Before the Covid-19 crisis, financial advisors in the brokerage space were likely looking forward to a strong 2020. According to Investment Executive’s (IE) 2020 Brokerage Report Card, respondents’ average book value heading into late February had risen approximately 14% year-over-year to $201 million — nearly double 2014’s value of $102 million — even while advisors served fewer households. (See Crisis caught advisors on solid footing.)
Stock indexes around the world hit all-time highs in early 2020 and played a major factor in book values. Markets and economies have taken a dive since then, and this year’s Report Card shows that advisors’ success and satisfaction hinge on whether firms help them navigate shifting markets.
“We’ve got significant experts in areas like capital markets and we can offer some interesting investment options and portfolios,” says an advisor with Toronto-based CIBC Wood Gundy in Alberta. The firm’s IE rating (the average of all a firm’s category ratings) rose nearly a full point year-over-year to 8.3, and advisors rated “quality of firm’s product offering” significantly higher (by half a point or more) at 8.9.
An advisor in Alberta with Toronto-based Richardson Wealth had the opposite view, saying that firm “needs to improve upon capital markets” because Toronto-based GMP Capital Inc., one of Richardson Wealth’s controlling shareholders, sold that business unit in 2019. As a result, the advisor says, “We need better research.” Richardson Wealth, formerly known as Richardson GMP Ltd., saw its IE rating dip 0.1 to 8.7 and its product quality rating drop 0.8 to 8.4.
This year’s IE ratings were flat year-over-year across most firms, with the average IE rating rising only 0.1 to 8.4. This continued improvement over the 2019 results is meaningful, however, given that the average IE rating from 2015 to 2018 was 8.1.
Not all firms were equal. The gap between the IE ratings for the top- and lowest-rated firms was significantly wider than a year ago (at 2.7 in 2020 vs 1.9 in 2019), and it seems that a clearly communicated firm strategy can make or break a rating. Advisors with new entrant Wellington-Altus Private Wealth Inc., based in Winnipeg, gave the firm an IE rating of 9.6, while Quebec City-based Industrial Alliance Securities Inc. (iA Securities) received a 6.8. (See Newcomer outperforms in Report Card debut.)
“We’re on fire,” says one Wellington-Altus advisor, referring to the firm’s exponential growth over the past few years. As of April 2020, the firm had more than $10 billion in AUM and over 140 investment advisors and offices in 22 locations, up from $2.5 billion, 14 and five in 2017.
While several of the firm’s advisors acknowledged resulting back-office issues, they generally praised management’s focus and the calibre of new hires. Says another Wellington-Altus advisor: “The ability to share, work together [and] collaborate is unreal.”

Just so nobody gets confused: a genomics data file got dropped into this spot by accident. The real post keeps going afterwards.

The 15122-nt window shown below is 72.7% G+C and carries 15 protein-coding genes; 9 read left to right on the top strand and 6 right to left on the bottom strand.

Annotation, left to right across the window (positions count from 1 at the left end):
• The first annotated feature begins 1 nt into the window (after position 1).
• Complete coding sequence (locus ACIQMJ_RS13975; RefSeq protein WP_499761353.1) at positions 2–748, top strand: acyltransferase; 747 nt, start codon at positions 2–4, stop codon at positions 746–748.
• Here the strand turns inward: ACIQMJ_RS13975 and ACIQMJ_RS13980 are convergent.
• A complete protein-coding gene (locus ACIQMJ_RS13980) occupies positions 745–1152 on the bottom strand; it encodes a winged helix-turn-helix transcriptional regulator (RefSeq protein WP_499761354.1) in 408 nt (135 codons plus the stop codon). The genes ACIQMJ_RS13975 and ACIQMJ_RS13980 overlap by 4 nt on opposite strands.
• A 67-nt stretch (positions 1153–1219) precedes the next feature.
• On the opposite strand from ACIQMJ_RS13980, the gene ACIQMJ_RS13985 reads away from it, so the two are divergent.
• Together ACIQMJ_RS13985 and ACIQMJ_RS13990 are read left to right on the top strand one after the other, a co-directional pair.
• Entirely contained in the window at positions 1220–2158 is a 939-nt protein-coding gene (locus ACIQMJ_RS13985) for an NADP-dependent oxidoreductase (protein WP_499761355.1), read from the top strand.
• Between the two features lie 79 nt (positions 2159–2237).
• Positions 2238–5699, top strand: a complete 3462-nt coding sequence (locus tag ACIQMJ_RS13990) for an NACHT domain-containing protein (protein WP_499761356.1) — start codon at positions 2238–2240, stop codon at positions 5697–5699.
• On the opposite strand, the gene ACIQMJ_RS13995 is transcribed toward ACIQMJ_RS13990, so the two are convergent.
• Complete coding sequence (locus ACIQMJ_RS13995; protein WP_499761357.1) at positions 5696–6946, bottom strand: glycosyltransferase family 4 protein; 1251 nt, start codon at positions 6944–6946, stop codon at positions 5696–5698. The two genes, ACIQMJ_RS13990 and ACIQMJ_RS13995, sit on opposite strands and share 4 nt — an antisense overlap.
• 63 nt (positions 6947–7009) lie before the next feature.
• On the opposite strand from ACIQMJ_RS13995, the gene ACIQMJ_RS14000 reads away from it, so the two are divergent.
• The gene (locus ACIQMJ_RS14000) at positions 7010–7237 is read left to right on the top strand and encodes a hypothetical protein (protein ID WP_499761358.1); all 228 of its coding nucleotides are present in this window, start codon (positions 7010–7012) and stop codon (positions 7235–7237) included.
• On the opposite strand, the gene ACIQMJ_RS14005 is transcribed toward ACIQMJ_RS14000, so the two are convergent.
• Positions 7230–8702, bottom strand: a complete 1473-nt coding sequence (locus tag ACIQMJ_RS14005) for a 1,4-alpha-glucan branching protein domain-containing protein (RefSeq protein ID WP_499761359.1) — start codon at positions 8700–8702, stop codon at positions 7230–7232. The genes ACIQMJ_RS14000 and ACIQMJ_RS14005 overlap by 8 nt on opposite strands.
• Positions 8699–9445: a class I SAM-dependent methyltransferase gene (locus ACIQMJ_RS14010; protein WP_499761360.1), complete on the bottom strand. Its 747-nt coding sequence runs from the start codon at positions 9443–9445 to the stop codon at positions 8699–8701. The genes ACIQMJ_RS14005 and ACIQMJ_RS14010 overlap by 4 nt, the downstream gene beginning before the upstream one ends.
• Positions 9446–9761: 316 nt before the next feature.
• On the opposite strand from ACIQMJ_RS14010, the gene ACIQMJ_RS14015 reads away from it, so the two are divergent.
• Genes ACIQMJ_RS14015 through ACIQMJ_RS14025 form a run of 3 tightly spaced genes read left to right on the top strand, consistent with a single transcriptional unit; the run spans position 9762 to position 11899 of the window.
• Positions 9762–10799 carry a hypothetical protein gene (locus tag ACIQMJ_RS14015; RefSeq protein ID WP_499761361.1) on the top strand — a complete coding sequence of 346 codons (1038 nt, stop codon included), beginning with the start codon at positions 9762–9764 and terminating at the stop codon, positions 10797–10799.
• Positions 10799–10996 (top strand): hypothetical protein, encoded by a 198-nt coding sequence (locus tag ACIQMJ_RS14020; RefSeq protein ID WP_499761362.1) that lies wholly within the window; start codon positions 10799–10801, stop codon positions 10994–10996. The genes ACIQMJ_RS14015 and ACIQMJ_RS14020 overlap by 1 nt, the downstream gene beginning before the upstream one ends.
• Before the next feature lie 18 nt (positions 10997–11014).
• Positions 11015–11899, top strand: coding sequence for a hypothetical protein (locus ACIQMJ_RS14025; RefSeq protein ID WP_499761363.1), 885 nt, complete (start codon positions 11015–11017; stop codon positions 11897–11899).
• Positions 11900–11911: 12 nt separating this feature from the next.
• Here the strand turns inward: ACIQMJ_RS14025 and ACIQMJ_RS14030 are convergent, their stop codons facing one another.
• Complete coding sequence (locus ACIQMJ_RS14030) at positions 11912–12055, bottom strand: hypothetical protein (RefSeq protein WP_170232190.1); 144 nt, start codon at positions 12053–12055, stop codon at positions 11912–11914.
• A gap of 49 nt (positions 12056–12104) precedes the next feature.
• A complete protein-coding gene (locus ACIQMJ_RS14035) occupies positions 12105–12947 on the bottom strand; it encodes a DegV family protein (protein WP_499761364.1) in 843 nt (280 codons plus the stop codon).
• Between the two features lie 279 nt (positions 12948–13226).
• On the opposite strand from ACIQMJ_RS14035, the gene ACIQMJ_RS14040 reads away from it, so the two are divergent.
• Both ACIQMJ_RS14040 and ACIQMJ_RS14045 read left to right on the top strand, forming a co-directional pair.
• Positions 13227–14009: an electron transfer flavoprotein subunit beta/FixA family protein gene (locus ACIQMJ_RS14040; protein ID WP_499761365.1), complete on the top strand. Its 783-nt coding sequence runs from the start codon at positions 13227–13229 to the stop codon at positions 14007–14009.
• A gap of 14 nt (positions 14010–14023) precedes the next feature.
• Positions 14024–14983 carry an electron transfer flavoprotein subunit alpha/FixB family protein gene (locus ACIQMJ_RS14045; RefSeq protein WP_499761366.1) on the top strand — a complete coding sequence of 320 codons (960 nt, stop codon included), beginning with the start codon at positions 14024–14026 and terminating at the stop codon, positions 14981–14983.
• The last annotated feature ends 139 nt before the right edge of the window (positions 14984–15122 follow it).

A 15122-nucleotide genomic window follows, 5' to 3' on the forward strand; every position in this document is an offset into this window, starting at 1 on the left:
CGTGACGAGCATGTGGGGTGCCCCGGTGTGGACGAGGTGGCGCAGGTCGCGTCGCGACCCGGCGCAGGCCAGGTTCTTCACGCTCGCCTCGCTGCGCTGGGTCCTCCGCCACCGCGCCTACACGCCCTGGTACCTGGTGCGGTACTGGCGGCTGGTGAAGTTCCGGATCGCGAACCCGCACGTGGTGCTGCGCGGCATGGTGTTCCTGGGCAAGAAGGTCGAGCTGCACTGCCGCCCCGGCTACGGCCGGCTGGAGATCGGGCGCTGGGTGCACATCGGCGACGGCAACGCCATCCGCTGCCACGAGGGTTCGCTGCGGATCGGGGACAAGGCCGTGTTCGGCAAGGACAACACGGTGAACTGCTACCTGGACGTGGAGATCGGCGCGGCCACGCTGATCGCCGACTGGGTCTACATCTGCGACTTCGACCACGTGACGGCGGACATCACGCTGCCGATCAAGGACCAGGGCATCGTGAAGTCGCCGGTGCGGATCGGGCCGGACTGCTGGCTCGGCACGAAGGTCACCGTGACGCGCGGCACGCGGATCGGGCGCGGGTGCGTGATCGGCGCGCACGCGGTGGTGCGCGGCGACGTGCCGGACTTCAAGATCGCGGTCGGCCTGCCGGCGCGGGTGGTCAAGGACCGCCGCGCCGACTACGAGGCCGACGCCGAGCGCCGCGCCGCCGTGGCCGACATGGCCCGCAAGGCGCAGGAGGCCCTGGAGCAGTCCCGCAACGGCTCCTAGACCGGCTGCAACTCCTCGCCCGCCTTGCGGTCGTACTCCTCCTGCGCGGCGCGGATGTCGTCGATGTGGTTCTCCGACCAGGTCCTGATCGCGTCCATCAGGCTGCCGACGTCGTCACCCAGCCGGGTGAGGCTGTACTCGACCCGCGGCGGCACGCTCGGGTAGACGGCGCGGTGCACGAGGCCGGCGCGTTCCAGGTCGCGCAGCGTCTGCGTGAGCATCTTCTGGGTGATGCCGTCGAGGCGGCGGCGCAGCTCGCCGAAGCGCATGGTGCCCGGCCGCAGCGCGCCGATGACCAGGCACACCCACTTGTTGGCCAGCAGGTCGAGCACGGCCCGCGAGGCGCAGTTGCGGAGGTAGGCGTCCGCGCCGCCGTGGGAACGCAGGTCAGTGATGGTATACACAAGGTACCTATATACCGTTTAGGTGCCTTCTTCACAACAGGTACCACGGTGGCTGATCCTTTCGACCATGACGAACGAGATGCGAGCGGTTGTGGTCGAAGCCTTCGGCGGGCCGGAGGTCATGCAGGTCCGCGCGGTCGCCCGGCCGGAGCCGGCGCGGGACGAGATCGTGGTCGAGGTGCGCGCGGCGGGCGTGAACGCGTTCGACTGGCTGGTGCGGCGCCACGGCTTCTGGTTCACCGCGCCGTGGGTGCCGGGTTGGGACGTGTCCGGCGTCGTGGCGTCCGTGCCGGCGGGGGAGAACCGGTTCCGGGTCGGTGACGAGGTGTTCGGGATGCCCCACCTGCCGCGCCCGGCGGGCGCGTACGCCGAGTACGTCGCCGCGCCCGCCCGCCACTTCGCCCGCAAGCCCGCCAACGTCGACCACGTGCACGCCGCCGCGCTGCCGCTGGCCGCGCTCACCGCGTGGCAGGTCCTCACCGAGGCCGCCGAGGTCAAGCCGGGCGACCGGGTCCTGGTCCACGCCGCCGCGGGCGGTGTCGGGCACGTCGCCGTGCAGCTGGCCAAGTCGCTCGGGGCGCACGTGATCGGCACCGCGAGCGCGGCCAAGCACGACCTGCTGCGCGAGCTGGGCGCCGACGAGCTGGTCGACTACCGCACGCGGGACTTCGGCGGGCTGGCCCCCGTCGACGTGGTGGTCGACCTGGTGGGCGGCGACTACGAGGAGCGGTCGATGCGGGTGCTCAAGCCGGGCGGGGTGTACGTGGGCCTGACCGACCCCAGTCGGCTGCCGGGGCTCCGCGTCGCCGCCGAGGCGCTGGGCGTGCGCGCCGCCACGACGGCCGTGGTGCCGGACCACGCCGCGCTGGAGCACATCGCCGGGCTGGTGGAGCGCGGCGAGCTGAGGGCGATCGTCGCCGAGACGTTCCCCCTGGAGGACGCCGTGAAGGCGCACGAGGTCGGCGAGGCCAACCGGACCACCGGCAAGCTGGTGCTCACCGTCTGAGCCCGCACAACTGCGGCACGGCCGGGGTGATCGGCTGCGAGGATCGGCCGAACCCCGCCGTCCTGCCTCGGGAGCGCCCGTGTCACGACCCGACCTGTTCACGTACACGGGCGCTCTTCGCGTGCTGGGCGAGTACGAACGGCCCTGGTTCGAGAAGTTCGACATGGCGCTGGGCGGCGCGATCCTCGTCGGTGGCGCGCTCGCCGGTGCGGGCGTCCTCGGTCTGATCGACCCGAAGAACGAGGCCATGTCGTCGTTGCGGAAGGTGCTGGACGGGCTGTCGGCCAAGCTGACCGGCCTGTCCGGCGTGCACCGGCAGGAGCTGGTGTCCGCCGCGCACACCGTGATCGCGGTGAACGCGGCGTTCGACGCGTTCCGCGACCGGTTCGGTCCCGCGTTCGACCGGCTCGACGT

Others noted the firm may not be for everybody. To fit in, “[You] have to be able to create business, meet people and be outgoing. Some people prefer structure,” a Wellington-Altus advisor says.
Shaun Hauser, founder and president of Wellington-Altus, says the firm plans to offer more support. “The one thing we think we’re going to invest in over the next three to five years is advisor development. Every dollar we spend into advisor development, we think we’ll get it back threefold.”
iA Securities had some of its highest ratings in the stability and products categories, but the firm’s performance dropped significantly in 13 other categories.
Aside from technology issues, roadblocks mentioned were a fragmented national reputation and lack of holistic planning support, such as access to wills and estate planning experts. The firm’s lowest rating was 4.8, for “support for developing a financial plan for clients,” which fell from 5.7 last year.
Many iA Securities advisors were looking for a sense of direction. As one advisor in Ontario puts it, the main aspect to improve would be “getting their act together on amalgamating their business. They’ve got to get a vision of what they want the company to look like.” Another advisor in Quebec says, “There’s integrity, [a] good name [and] stability. It’s a good firm that needs to improve.”
In a statement emailed to IE in late March, the firm says its approach was “very siloed” prior to 2018. Now, “We have a framework that brings together all wealth-management components,” including its mutual fund- and investment-focused businesses and its manufacturing arm. Going forward, “part of our ongoing structural change will see us sunset the HollisWealth name in 2020 and focus on our iA Wealth brand.”
In the bank-owned brokerage space, structural changes also drove performance ratings. The IE ratings for BMO Private Wealth Canada and Asia, Wood Gundy and ScotiaMcLeod Inc. (all based in Toronto) reflect advisor sentiment about management shifts within the past year and a half.
Following its decision to merge BMO Private Wealth and BMO Nesbitt Burns in early 2019, BMO’s 2020 IE rating for its brokerage business was 6.9, down more than a full point compared with a year ago. Many advisors said their value wasn’t recognized and that the brokerage culture was degrading.